I think what you are looking for is called Legal Interpretivism, which, unlike Legal Positivism (which asserts that laws are distinct from morality), asserts that laws are based on morality, and that there is no separation between law and morality, so there must be an interpretation for why such and such is legal or illegal.
In which case, the statement if it is legal then there must be moral reason for it to be legal would hold true, only if you consider an interpretivist point of view.
Interpretation is a kind of moral processing of these norms. To
interpret is to assess the norms constituted by institutional
communication and adjust the set in order to make it more attractive
in some way
That is, to tweak and play with one's understanding of the laws, then interpret those laws in order for them to match some moral preferences, for example: Abortion is legal, and it is totally moral because women are free and have the right to their bodies, and you cannot kill a kid who was never born, so that must be the reason why it is legal.
(and if it is illegal, a legal interpretivist would give a moral reason why it is illegal).
Third, for interpretivism, the justifying role of principles is
fundamental: for any legal right or obligation, some moral principles
ultimately explain how it is that institutional and other nonmoral
considerations have roles as determinants of the right or obligation.
In the order of explanation, morality comes first.
Of course there are other points which set Legal Interpretivism apart from Legal Positivism and Natural Law Theory...etc.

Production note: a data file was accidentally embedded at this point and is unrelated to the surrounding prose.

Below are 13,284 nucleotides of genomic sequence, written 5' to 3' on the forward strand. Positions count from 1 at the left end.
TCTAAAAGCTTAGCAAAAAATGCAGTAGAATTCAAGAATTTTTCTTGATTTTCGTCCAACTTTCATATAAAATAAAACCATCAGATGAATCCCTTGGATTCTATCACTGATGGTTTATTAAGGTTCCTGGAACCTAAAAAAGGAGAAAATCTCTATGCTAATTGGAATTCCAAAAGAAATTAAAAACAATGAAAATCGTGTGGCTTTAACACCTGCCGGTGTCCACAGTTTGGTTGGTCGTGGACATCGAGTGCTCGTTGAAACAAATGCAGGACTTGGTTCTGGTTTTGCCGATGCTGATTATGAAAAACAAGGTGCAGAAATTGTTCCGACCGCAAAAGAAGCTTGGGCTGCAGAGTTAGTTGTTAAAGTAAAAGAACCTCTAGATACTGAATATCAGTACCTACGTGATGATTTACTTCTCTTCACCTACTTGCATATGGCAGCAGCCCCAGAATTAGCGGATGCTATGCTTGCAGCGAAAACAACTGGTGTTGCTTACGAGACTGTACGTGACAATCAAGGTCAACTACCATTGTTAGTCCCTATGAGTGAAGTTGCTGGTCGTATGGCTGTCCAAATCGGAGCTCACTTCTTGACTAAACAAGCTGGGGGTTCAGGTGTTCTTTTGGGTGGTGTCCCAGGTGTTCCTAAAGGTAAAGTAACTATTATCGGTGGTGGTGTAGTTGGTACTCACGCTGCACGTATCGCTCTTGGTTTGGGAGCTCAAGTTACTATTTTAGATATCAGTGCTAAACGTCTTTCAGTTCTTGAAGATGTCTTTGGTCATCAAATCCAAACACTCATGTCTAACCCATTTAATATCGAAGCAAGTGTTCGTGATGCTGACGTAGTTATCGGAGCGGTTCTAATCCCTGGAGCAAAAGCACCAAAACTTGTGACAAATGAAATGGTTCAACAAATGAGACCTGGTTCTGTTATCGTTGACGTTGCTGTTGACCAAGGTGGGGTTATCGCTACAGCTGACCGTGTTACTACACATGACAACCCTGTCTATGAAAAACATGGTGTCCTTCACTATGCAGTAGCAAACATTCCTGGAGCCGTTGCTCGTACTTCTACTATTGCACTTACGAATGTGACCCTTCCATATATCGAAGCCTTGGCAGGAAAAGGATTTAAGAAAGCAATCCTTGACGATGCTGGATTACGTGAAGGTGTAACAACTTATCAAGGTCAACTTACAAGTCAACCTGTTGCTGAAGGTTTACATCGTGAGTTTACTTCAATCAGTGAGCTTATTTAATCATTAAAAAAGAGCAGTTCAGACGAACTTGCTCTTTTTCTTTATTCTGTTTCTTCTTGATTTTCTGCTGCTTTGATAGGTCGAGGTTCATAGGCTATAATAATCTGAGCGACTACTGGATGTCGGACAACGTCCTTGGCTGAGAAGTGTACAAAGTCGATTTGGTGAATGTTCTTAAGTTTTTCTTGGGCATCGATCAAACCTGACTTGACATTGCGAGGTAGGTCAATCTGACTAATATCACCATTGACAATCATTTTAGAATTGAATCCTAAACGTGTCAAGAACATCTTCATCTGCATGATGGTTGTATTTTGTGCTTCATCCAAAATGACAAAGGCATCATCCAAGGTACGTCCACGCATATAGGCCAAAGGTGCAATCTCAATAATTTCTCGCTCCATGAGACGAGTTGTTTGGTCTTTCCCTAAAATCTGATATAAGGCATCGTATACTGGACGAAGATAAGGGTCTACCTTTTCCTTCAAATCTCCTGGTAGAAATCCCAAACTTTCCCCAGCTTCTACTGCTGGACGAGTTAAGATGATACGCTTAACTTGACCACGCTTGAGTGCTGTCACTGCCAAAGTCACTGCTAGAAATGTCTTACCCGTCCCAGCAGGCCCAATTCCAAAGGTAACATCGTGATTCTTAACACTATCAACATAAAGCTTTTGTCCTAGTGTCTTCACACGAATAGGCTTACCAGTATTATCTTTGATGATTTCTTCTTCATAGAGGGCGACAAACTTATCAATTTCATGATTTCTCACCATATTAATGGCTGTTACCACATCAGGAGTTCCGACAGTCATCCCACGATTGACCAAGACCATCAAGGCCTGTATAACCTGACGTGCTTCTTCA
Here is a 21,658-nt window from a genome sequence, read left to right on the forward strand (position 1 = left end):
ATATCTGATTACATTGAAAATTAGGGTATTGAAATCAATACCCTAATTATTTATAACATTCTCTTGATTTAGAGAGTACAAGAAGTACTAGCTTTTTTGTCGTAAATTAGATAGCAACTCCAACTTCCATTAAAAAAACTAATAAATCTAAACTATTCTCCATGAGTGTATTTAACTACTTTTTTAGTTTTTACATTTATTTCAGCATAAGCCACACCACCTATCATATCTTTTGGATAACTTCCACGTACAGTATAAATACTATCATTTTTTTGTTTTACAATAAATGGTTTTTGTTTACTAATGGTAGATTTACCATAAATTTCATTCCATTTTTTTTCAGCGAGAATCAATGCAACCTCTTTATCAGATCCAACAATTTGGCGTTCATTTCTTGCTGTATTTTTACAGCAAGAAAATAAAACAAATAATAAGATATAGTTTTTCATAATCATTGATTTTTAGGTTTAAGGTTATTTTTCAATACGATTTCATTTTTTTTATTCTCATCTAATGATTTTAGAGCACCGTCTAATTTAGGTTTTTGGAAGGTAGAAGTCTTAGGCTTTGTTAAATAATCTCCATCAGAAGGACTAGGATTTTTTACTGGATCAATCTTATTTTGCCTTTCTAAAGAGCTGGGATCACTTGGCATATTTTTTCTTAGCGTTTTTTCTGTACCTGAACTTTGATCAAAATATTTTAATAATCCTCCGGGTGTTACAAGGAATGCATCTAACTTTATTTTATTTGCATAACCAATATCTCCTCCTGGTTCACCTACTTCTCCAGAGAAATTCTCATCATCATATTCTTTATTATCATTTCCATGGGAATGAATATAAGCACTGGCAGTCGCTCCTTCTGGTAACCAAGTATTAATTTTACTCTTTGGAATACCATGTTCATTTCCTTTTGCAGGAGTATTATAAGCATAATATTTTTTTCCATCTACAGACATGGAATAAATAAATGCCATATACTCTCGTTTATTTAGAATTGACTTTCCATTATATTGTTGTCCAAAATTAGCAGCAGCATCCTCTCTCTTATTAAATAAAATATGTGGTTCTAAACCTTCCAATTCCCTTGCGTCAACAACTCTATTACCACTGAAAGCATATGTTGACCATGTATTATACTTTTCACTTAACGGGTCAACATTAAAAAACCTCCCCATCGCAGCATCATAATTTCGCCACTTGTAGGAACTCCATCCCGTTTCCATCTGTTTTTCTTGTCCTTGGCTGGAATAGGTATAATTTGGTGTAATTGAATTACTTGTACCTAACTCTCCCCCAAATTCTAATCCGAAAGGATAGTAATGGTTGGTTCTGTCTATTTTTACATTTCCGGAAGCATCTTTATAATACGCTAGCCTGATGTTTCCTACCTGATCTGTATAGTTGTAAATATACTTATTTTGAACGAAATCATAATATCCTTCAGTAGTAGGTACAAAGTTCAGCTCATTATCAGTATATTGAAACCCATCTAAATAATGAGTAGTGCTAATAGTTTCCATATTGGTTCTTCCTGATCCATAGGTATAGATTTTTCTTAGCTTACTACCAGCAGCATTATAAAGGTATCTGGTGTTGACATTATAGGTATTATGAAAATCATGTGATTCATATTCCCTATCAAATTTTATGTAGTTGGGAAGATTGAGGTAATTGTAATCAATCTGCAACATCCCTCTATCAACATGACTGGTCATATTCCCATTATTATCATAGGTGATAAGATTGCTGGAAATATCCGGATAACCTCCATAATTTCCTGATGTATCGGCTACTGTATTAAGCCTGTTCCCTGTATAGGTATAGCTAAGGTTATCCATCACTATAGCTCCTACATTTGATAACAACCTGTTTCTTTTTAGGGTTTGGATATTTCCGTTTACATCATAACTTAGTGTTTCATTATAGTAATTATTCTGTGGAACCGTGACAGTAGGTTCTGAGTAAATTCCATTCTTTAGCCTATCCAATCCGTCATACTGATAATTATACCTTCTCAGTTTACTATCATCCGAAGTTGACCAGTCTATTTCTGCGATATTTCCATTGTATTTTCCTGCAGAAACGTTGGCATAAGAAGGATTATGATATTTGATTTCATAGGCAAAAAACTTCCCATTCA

Caveat: Is it an appeal to authority (law) fallacy?
It is important to know when we say that such and such is a fallacy. A statement or assertion cannot be a fallacy, if I say: If x is legal then x is Moral, this is a claim, not a fallacy.
That is, I claim that such and such is the case, that it matches some state of affairs in the actual world.
And when arguing with others, I can use that statement as a premise. And the other party can check whether my argument is valid or not.
- Premise 1: For all x, If x is legal then x must be moral
- Premise 2: Abortion is legal.
- Conclusion: therefore, Abortion must be moral.
The other party would not argue about the validity of the argument, that argument is certainly valid and not fallacious.
What remains is whether the other party accepts the premises as true.
Whether they do or do not accept the first premise is not a fallacy, you believe that the conditional is true and they believe it is false. In either case, the one who accepts the first conditional as true is a Legal Interpretivist.
But suppose two people are involved in a serious discussion about the subject, not just formal deductive arguments:
- A: Abortion is moral.
- B: Can you give me a good inductive or deductive argument as to why you think so?
- A: Because the law says so, and you have to accept it.
- B: mmm... okay!
Here, this is an informal fallacy (Appeal to the authority of the law), simply because A did not state the reason why they think so.
It is a fallacy A did not take much time to formulate an argument and ask whether B agrees with the premises or not, they just presuppose that the fact that Law says so then B must also agree with it, which is an appeal to authority.